This article was contributed by David Baumgartner. This is the first of a series of articles on local astronomy.
It is often I hear people say: “I can’t go out and watch the skies at night, I have no idea where or what to look for, besides I don’t even have a telescope.”
Well this month we are going see how you can go out into your backyard, put down a blanket or use a lawn chair, lay on your back without a telescope or even a pair of binoculars, and look straight up to be entertained for hours.
First off, pick a night when the stars seem to jump out at you and the moon’s brightness is not around to block out most of your view. Hopefully your backyard is somewhat free of glare and nearby lights, which is getting harder to find these days. If the night chill gets a little too cool, bring a blanket. Nothing is worse than freezing your “you know what” off when you are trying to have fun. If your dog is anything like our dog Ally was, you may want to leave them in the house. There is no way Ally would leave us alone when we’re laying on the ground. To her, that meant time for play.
Okay! We are finally on our backs, the dog is in the house, and you are looking straight up into the night sky. What are we looking for?
The first thing you may notice is that the sky isn’t as clear as you may have thought. Maybe from the summer coastal evening clouds slowly creeping over the Gabilan Mountains coming in to obstruct your view. But look closely; it’s not clouds at all, it’s the Milky Way. The Milky Way is always there waiting for you to admire it. It is one of the most beautiful things you will ever see, as long as you understand what it is. This cloud you see is actually billions of stars, making up only part of our own Milky Way galaxy, so far away that they look like clouds. Some of these stars are thousands of light years away from us.
While looking straight up, there is a star that doesn’t get lost in the Milky Way. You can pick out the fifth brightest star in the whole sky, Vega, some 25 light years away. So the light you see now left that area of Vega some 25 years ago traveling at the speed of 186,000 miles a second. No pottie breaks, no layovers, just barreling straight through from Vega to your eyes. Feel special? Well, you should. What were you doing 25 years ago when the light left Vega? Ponder on that for a while.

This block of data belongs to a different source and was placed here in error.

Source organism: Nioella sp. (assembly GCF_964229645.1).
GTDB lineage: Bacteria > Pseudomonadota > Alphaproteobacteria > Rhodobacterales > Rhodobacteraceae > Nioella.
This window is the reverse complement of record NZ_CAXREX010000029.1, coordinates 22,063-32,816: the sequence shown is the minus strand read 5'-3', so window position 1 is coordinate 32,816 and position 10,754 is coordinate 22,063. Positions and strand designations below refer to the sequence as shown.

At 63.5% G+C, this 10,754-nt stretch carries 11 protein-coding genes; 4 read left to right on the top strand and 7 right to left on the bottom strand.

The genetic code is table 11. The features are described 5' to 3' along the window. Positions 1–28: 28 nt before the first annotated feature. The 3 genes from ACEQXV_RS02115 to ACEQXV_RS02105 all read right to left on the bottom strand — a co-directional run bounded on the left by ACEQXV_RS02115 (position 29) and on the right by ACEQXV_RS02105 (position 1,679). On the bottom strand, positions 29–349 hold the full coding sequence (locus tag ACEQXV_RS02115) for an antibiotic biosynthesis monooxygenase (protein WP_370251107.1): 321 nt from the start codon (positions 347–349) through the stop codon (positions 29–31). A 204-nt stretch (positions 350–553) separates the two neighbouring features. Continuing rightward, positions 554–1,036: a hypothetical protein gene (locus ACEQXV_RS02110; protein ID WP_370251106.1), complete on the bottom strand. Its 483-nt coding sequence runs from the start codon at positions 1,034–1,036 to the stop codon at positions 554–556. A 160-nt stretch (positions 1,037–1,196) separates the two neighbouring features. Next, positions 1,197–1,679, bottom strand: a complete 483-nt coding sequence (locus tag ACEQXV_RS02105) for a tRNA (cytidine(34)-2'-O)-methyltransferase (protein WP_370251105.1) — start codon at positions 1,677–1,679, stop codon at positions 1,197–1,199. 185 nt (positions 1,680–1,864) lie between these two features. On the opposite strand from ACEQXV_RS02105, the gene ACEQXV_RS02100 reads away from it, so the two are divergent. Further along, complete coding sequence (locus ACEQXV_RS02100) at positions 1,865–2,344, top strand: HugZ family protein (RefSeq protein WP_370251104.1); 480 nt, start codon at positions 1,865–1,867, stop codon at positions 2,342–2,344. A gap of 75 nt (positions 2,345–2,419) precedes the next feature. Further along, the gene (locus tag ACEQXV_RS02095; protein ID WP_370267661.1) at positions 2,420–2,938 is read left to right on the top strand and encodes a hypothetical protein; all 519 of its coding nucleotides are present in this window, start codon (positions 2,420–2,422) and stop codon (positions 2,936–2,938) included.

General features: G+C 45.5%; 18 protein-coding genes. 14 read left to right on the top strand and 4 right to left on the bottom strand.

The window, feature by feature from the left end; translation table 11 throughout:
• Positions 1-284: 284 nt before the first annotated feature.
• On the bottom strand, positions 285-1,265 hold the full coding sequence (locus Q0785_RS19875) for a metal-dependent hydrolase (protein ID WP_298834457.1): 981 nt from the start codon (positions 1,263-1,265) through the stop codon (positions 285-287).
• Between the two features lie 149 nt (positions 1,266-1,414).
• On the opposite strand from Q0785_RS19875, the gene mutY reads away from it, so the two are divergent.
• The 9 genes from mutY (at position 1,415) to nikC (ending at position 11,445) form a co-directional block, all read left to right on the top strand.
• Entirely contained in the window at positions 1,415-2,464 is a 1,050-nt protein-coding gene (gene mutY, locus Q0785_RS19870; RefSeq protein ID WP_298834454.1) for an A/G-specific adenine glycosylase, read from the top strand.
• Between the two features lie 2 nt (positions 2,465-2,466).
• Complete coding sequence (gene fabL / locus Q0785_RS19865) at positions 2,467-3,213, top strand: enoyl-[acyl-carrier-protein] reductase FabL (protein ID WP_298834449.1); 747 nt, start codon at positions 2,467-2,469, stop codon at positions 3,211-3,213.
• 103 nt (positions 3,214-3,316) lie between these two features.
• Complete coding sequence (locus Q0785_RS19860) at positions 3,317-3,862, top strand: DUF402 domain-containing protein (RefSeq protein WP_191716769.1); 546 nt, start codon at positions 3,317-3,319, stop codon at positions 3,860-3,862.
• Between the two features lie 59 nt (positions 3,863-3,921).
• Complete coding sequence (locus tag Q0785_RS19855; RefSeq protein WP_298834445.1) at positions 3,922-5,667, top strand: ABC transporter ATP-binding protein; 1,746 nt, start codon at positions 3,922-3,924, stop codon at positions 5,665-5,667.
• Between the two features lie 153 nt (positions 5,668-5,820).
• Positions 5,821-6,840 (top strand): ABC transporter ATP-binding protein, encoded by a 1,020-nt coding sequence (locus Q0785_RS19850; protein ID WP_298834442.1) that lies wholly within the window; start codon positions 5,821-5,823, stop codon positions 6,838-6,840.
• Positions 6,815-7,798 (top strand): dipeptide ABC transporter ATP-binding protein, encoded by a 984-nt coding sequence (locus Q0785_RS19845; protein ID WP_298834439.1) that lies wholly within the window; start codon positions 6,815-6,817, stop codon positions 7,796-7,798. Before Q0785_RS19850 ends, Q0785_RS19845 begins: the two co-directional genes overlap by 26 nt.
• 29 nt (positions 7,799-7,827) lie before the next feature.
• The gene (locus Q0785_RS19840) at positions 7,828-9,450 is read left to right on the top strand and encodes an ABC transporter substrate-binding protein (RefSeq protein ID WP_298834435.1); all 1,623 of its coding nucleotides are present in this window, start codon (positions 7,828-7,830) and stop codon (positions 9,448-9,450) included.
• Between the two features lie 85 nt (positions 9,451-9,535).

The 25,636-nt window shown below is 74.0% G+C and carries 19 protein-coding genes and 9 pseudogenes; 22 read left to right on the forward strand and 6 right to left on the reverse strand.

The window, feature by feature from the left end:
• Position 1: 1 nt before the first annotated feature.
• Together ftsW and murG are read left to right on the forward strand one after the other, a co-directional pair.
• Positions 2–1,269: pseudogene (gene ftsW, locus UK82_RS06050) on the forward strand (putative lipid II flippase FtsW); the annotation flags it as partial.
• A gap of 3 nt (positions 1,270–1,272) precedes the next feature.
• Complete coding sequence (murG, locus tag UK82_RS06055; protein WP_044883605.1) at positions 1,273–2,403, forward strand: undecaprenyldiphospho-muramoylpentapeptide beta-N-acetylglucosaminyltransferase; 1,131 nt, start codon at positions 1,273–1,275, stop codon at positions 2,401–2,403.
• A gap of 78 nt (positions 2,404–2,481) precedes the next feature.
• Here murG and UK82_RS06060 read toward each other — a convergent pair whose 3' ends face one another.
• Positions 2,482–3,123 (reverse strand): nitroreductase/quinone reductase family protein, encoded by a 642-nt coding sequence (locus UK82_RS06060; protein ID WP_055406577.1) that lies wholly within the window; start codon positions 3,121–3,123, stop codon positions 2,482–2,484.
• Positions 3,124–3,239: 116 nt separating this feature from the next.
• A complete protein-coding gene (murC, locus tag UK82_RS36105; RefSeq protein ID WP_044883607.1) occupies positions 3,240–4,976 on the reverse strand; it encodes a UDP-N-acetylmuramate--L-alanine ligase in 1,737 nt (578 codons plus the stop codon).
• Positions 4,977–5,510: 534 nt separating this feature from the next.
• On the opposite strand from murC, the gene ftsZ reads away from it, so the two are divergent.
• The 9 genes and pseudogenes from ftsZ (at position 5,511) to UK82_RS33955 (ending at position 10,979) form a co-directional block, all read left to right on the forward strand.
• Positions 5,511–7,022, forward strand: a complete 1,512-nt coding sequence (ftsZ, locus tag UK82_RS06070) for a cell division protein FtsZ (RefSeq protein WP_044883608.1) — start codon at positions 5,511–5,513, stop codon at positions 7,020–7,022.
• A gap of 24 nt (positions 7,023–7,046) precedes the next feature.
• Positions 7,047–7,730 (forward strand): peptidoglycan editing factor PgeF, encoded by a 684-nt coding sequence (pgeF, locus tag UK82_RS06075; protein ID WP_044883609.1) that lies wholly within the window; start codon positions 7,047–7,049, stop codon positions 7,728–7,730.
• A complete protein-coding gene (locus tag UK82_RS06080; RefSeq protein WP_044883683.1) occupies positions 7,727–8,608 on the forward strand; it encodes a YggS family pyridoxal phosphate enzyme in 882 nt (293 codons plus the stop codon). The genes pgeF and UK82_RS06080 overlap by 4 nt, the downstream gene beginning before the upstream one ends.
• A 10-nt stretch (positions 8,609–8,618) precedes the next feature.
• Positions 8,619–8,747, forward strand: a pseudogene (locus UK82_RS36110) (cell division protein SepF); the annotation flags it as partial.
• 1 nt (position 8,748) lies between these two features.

And while you are looking in that area, you might as well try and find the Summer Triangle. Start with Vega, in the constellation Lyra, which is a small parallelogram of stars. Draw an imaginary line from Vega through Lyra that points the way to Altair, the 11th brightest star in the heavens, part of an even larger parallelogram that defines the constellation Aquila the Eagle. Altair is easily recognizable because it is the centerpiece of a row of three bright stars. If you follow the Milky Way northward from Aquila, you’ll arrive at the third Summer Triangle star, Deneb, the 19th brightest star in the heavens, located in the constellation Cygnus the Swan. Altair and Vega are stars a bit brighter than the sun and only 16 and 25 light years away. But Deneb is about 1,600 light years away. It is actually one of the hugest and brightest stars we know of. What were you doing 1,600 years ago? Go on the net and get yourself a star chart to help you find your way around the night sky before you go out tonight, it will help immensely. Or you can travel to Orion Telescope in Watsonville, where they have everything you need for this hobby.